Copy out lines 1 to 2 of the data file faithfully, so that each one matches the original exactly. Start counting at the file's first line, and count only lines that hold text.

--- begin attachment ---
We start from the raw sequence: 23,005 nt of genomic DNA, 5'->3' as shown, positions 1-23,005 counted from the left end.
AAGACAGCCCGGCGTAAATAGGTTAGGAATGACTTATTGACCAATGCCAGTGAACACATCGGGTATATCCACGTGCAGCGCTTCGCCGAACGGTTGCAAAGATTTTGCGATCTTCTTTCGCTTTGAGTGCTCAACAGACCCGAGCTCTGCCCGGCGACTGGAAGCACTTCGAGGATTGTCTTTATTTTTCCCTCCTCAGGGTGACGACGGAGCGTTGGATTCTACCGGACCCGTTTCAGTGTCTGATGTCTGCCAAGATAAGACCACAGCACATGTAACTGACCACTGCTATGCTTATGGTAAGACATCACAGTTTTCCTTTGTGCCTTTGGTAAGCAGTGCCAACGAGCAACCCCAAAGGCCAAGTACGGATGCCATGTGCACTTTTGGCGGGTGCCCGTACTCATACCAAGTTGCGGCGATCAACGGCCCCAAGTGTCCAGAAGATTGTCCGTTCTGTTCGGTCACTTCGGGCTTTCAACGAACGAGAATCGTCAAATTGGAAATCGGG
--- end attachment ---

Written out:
We start from the raw sequence: 23,005 nt of genomic DNA, 5'->3' as shown, positions 1-23,005 counted from the left end.
AAGACAGCCCGGCGTAAATAGGTTAGGAATGACTTATTGACCAATGCCAGTGAACACATCGGGTATATCCACGTGCAGCGCTTCGCCGAACGGTTGCAAAGATTTTGCGATCTTCTTTCGCTTTGAGTGCTCAACAGACCCGAGCTCTGCCCGGCGACTGGAAGCACTTCGAGGATTGTCTTTATTTTTCCCTCCTCAGGGTGACGACGGAGCGTTGGATTCTACCGGACCCGTTTCAGTGTCTGATGTCTGCCAAGATAAGACCACAGCACATGTAACTGACCACTGCTATGCTTATGGTAAGACATCACAGTTTTCCTTTGTGCCTTTGGTAAGCAGTGCCAACGAGCAACCCCAAAGGCCAAGTACGGATGCCATGTGCACTTTTGGCGGGTGCCCGTACTCATACCAAGTTGCGGCGATCAACGGCCCCAAGTGTCCAGAAGATTGTCCGTTCTGTTCGGTCACTTCGGGCTTTCAACGAACGAGAATCGTCAAATTGGAAATCGGG